An expert who is helping investigate the outbreak of strep A has revealed the steps initially taken when the first cases were reported in Braintree.

Public Health England's deputy director of health protection, Dr Jorg Hoffmann, says outbreaks of the deadly bacterial infection, which has killed 13 in mid Essex, are not uncommon but has conceded the incident is "large" compared to other cases.

Mr Hoffman made the claims during a meeting of the Mid Essex Clinical Commissioning Group at Spring Lodge Community Centre in Witham.

Board members were told steps were taken immediately after the first two cases of strep A was recorded in February earlier this year.

Mr Hoffman said: "In this outbreak, we had the first signal in the beginning of February when two cases were notified within quick succession. Both were in the Braintree area.

"This was then looked into in February and the normal public health actions taken obviously for the close contact of these cases but also proactively we looked into laboratory systems and previous notification data of whether there is anything that connects this to previous cases which may have been seen as sporadic but maybe connected.

"Indeed we found some cases, three from last year, that were connected with the same strain type.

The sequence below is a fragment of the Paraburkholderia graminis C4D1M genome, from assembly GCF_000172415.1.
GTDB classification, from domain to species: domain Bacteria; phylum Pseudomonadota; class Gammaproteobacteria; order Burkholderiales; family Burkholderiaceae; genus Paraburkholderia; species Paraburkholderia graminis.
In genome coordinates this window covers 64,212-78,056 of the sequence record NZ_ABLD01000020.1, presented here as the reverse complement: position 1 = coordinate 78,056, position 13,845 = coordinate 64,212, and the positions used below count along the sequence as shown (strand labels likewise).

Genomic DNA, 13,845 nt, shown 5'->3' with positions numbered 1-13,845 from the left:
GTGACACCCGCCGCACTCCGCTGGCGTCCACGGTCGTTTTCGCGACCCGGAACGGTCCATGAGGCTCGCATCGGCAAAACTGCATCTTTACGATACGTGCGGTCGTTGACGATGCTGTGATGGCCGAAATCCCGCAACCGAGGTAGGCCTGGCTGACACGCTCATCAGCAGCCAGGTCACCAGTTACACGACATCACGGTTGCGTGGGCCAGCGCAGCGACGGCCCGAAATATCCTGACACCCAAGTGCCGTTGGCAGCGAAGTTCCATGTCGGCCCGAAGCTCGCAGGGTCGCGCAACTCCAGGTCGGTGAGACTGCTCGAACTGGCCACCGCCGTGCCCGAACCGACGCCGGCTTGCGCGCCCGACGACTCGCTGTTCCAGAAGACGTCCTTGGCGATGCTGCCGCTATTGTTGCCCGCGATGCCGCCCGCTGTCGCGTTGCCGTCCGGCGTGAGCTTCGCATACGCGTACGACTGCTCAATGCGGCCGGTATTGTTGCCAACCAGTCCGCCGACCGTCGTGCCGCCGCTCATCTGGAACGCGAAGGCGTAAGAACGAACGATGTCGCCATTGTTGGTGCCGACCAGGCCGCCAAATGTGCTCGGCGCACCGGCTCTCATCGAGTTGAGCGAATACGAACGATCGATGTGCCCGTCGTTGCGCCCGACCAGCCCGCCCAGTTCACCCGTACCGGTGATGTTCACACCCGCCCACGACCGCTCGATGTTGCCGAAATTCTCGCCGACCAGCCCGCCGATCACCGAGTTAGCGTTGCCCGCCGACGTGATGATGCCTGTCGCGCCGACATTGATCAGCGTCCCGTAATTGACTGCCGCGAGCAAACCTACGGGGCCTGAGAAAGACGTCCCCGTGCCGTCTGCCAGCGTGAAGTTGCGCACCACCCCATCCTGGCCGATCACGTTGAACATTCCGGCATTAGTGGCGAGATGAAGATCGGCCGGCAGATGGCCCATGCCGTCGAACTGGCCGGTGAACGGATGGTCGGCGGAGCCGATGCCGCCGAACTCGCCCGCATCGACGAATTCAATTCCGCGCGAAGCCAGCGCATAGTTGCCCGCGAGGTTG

"We also proactively sent a field investigatory team out to Braintree to get GP records of those patients and to look at district nursing records.

"The first step is always to confirm an outbreak. Throughout this period, advice was given on control measures and these include enhanced testing of patients and treatment should they carry the infection without it being invasive

"Testing of nursing staff was undertaken who may have carried this infection and inadvertently have passed this on, its very easy to do that if you carry it in your throat.

"All these tests came back negative, so the control measures already mentioned, such as offering antibiotics to nursing staff was decided upon instead to eradicate any possible carriage to reduce the risk to the vulnerable patients group."

Mr Hoffman went on to state the strand of strep A in Essex was not a superbug and said the strain was "no more infectious than any other strains".

He added: "Outbreaks of IGAS are not that uncommon but we are dealing with quite a large outbreak here. We do see outbreaks in settings such as prisons or hospitals wards or in care homes.

"The setting for this outbreak is not that common we have connected this to a very elderly and vulnerable population who have wounds and are receiving community nursing care.

"That is also not unprecedented. As we speak, we have other outbreaks like this in other parts of the country although they are somewhat smaller.

"This is not the biggest outbreak of this type.

“It is difficult to predict when the outbreak will be over. With this one, you can carry the infection without being ill for long periods of time on the skin.

“While the incubation period for strep A is probably days when exposed and susceptible, we would probably have to wait a significant number of weeks having no new cases to be able to say this outbreak is over.”